Effective as of the Act’s enactment date, for certain S corporations that convert to C corporation status, distributions are treated as paid from the entity’s accumulated adjustments account (AAA) by the terminated S corporation in the same ratio as the AAA bears to the amount of the accumulated earnings and profits (E&P) on a pro-rata basis. Further, such entities will recognize any adjustments required due to a change in accounting method over a six-taxable-year period (an increase from the four-taxable-year period prescribed under old law). These provisions apply to a C corporation that was an S corporation on the day before the enactment of the Act, revoked the S-election during the following two-year period, and had the same owners (in the same proportions) on the enactment date and termination date. Prior to the Act, distributions of cash by a former S corporation to its shareholders (to the extent of the AAA) were tax-free to the shareholders.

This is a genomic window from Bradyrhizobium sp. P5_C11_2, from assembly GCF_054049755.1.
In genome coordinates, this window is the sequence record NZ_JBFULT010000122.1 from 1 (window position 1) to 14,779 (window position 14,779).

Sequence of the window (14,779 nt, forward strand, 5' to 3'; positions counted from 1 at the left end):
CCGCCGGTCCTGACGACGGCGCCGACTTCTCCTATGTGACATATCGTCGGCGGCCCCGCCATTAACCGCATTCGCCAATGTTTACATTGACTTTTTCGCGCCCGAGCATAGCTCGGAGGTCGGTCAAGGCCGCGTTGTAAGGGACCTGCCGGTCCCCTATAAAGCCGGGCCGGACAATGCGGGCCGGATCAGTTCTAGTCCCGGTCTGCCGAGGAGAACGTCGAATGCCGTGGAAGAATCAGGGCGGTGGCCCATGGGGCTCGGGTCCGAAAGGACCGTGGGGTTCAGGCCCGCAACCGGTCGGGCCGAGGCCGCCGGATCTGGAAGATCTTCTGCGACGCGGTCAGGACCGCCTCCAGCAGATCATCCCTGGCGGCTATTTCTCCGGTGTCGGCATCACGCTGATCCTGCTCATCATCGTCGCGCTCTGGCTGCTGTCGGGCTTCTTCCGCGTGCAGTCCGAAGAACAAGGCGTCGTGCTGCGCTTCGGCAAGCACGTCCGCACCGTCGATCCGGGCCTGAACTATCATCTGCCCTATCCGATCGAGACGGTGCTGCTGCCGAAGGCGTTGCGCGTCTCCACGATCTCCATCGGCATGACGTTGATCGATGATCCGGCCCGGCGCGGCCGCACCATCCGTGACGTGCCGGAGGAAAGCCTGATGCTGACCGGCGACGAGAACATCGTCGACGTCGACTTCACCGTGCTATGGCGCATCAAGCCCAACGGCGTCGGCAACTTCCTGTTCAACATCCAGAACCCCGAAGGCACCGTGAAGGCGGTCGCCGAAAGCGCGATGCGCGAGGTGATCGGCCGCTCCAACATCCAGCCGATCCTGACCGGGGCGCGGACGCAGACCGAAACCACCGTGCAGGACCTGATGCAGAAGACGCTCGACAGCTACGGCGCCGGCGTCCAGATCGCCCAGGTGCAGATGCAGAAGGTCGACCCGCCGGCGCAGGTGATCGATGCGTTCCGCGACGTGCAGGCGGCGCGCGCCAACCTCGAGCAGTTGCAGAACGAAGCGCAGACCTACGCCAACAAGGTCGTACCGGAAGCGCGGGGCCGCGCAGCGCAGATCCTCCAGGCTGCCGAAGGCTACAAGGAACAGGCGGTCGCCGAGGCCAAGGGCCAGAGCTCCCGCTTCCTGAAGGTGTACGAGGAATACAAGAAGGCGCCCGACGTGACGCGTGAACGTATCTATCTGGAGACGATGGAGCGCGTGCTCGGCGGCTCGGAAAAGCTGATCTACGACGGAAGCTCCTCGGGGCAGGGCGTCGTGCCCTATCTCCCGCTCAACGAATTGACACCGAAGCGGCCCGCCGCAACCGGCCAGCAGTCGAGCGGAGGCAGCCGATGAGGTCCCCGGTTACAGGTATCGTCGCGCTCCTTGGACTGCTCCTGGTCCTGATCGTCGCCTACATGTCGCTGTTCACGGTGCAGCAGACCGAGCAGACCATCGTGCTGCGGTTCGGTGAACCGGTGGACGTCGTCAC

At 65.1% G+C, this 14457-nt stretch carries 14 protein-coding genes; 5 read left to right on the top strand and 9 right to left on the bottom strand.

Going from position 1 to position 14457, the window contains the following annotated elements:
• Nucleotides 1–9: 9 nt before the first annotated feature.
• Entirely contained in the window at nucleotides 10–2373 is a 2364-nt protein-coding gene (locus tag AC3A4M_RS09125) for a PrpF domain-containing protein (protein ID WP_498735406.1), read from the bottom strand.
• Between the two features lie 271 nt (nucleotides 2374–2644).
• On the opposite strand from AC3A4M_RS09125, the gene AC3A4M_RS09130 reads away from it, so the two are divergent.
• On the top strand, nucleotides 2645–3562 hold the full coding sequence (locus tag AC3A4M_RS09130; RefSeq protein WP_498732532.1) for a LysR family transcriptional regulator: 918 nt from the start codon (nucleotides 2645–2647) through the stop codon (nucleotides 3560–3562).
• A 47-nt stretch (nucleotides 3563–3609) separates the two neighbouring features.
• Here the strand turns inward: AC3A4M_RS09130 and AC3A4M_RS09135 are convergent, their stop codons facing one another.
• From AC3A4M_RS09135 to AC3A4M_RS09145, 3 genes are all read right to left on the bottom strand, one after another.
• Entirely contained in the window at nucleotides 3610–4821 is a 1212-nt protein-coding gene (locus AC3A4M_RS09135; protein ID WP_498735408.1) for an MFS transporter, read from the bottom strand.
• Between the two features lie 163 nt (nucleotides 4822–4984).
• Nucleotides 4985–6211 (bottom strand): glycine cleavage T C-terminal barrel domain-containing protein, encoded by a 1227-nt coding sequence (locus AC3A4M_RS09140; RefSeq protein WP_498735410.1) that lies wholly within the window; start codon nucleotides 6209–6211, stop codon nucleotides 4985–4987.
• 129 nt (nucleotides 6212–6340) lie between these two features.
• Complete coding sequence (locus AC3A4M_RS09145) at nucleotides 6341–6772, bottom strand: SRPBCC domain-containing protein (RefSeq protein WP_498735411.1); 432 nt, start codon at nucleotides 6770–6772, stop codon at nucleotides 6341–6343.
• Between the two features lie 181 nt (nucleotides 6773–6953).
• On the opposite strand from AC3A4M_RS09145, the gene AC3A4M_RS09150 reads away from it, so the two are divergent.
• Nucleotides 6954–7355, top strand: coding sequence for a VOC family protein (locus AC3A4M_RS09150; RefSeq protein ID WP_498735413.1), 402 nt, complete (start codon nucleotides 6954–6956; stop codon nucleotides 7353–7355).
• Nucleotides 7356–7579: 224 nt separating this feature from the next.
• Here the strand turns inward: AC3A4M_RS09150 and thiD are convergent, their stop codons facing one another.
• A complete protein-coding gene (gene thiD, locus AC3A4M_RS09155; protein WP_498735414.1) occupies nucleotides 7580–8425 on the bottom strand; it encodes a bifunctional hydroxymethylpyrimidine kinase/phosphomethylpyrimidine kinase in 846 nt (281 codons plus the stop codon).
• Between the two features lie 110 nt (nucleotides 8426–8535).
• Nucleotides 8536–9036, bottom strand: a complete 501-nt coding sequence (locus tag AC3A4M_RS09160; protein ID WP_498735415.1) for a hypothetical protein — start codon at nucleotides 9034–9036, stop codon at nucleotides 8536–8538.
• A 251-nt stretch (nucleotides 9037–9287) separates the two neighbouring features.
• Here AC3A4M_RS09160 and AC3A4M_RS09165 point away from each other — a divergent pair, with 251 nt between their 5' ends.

Effective January 1, 2018, a non-resident alien individual may be a potential current beneficiary of an ESBT, which is a permissible shareholder of an S corporation. A non-resident alien individual, however, may not be a direct owner of an S corporation. Thus, an ESBT may not distribute the S corporation stock it holds to the nonresident alien beneficiary without terminating the S corporation election.


For tax years beginning after December 31, 2017, the charitable contribution deduction of an ESBT will be subject to the rules applicable to individuals, rather than the rules applicable to trusts. The individual rules include the percentage-of-AGI limitation on the deduction for charitable contributions, and a 5-year carryforward for contributions in excess of the limitation. Trusts are not subject to a percentage-of-AGI limitation.